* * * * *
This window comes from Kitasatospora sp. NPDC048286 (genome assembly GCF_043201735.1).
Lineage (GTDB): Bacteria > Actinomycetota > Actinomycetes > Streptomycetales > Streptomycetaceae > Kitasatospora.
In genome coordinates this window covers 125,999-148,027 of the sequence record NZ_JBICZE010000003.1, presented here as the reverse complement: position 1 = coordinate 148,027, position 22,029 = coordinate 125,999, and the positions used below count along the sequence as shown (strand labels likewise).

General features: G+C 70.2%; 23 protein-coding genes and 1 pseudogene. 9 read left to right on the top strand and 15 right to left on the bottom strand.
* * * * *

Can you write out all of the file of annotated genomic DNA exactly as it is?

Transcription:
This window comes from Kitasatospora sp. NPDC048286 (genome assembly GCF_043201735.1).
Lineage (GTDB): Bacteria > Actinomycetota > Actinomycetes > Streptomycetales > Streptomycetaceae > Kitasatospora.
In genome coordinates this window covers 125,999-148,027 of the sequence record NZ_JBICZE010000003.1, presented here as the reverse complement: position 1 = coordinate 148,027, position 22,029 = coordinate 125,999, and the positions used below count along the sequence as shown (strand labels likewise).

General features: G+C 70.2%; 23 protein-coding genes and 1 pseudogene. 9 read left to right on the top strand and 15 right to left on the bottom strand.